A little less than two weeks to go, folks! New Mexico is so close to recreational cannabis that we can almost taste (and smell) it. With over a dozen dispensaries in Santa Fe, it’ll be hard to choose whose line to get in on the first day—a great problem to have.
Big news for everyone’s favorite tiny-but-thriving artist community: Madrid is set to get its first dispensaries. CannaSoul and Madrid Cannabis Inc. both have retail licenses from the state Cannabis Control Division. It might be awhile before they’re open, though, because they’ve yet to get required approval from Santa Fe County. Cid Isbell, CEO of CannaSoul, is holding out hope that he’ll be able to serve customers soon, adding that he got into the industry in part because he “believes in the medicinal and spiritual qualities of the plant.”
Scroll down for more news from around the state and nation.
There’s been much discussion about the possibility of a supply shortage in New Mexico when recreational sales begin. Duke Rodriguez, president and CEO of prominent cannabis company Ultra Health, told SFR last fall he thinks businesses will quickly run out of product and recovering could take 18 to 24 months. Others in the industry, though, think there’ll be plenty to go around. “We do not have concerns about lack of product,” Kristen Thomson, director of the Cannabis Control Division, told the Santa Fe New Mexican. “As with any new gadget or restaurant or something opening, some products may come up short, but we do not anticipate a massive statewide shortage of product on opening day.”
Tax case tossed
The New Mexico Supreme Court late last month ruled that medical cannabis is exempt from gross receipts tax, effectively ending a years-long legal fight. The case originated with requests from producers to the state Taxation and Revenue Department for tax refunds, first in 2014 and again in 2018, which the department denied. The New Mexico Court of Appeals ruled that medical cannabis should be treated like other prescriptions, which are not taxed, and the state’s tax agency appealed that ruling. State Supreme Court justices were set to hear the appeal in late February, but their unanimous ruling came before that.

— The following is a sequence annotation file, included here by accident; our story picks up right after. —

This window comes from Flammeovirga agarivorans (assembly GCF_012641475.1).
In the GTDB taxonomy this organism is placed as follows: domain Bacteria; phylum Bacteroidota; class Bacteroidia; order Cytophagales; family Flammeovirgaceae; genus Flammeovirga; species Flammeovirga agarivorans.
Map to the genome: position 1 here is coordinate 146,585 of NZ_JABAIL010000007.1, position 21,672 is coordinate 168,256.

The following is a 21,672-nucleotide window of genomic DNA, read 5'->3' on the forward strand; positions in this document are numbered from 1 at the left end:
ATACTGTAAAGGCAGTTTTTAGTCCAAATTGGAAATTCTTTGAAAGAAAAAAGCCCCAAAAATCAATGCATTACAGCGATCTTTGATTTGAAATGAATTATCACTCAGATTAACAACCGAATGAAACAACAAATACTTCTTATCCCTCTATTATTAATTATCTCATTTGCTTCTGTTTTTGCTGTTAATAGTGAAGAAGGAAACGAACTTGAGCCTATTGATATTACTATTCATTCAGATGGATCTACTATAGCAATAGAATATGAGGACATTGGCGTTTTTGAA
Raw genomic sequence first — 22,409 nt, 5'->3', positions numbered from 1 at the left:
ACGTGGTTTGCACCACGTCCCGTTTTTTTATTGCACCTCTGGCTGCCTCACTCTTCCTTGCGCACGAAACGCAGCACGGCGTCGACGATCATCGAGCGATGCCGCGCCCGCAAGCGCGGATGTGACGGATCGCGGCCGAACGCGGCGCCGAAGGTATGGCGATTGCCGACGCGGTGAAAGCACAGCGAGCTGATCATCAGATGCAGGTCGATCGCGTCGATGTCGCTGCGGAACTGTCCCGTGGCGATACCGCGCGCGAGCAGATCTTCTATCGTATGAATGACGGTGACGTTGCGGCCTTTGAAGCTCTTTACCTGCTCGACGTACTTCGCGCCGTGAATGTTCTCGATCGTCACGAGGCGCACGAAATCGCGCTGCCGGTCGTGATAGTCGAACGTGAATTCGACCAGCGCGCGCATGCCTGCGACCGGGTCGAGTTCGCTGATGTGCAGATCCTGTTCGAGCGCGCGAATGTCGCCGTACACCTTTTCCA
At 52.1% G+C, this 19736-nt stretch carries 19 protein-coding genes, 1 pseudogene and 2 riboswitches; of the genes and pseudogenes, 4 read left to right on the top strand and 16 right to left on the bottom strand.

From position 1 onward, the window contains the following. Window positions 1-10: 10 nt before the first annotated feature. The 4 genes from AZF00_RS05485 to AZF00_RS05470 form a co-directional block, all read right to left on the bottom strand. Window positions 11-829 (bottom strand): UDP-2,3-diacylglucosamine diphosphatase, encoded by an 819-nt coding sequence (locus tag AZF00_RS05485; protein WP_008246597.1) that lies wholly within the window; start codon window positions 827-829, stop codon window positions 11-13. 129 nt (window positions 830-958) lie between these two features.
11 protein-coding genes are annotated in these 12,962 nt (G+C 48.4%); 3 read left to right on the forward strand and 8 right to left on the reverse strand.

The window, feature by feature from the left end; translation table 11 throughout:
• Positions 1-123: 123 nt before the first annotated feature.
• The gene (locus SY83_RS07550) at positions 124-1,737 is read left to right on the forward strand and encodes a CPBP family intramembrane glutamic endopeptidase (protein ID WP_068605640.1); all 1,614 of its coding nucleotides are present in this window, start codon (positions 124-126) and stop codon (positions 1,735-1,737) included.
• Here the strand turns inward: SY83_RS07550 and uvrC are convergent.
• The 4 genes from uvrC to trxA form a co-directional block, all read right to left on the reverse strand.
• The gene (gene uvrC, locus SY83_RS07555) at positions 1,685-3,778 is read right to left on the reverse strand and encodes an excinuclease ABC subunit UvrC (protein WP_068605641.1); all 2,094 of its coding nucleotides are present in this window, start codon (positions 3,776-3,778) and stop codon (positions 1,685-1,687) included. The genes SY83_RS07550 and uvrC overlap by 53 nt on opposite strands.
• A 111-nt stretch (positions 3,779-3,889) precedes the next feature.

Albuquerque city officials have approved 53 cannabis retail locations, a public map from the city shows. All dispensaries operating in Albuquerque are required to obtain approval from the Planning Department, which announced last month that it was accepting applications on a first-come, first-served basis. There are also five applications under review, three awaiting review and three that were denied. Common reasons for denial: failure to first obtain a license from the state or a violation of separation and zoning requirements, officials said.
A provision—commonly known as the Harris Rider, named after its chief proponent, Rep. Andy Harris, R-Maryland—that prevents Washington, DC from legalizing recreational cannabis sales was left in an omnibus funding bill Congress passed earlier this month. DC residents voted to legalize cannabis through a 2014 ballot initiative and the next year, the rider was passed. Congressional Democrats pushed to do away with the provision this year, but it was reportedly reinstalled after opposition from Republicans. Residents are allowed to grow and consume their own cannabis but they can’t buy or sell it. Some local businesses use a legal loophole to bundle marijuana with another product or service, “gifting” it to customers and creating a gray market that the district can’t tax or regulate.
Federal prosecutions over cannabis declined again last year, with fewer than 1,000 people charged in trafficking cases, according to an analysis from the US Sentencing Commission. Those cases accounted for 5.7% of the total drug-related cases in the federal justice system in fiscal year 2021. Federal cannabis cases have consistently been dropping in recent years. For comparison, there were more than 7,000 in 2012. “Although Congress has failed to amend federal cannabis laws, clearly the attitudes and priorities of federal prosecutors have shifted in the era of state-level marijuana legalization,” said Paul Armentato, deputy director of the National Organization for the Reform of Marijuana Laws. “Now it’s time for federal lawmakers to codify these changes in priorities by descheduling marijuana.” The commission also found that the average sentence for a cannabis trafficking conviction was 30 months. That’s about half as long as sentences typically handed down for cases involving cocaine, fentanyl and heroin.
A study published in the journal JAMA Network Open last week raises questions about the effectiveness of medical marijuana to treat mood and anxiety disorders. The study followed 269 adults with an average age of 37 who wanted to obtain medical cards. They were divided into two groups. One was allowed to get cards and begin use immediately while the other group waited 12 weeks. Those who received cards immediately were twice as likely to develop cannabis use disorder, which is associated with dependence on cannabis. That group also reported “no significant changes in pain severity or anxiety or depressive symptoms.” They did report improvement in insomnia and greater well-being, but those benefits need more follow-up, researchers said. “Our study underscores the need for better decision-making about whether to begin to use cannabis for specific medical complaints, particularly mood and anxiety disorders, which are associated with an increased risk of cannabis use disorder,” said lead author Jodi Gilman.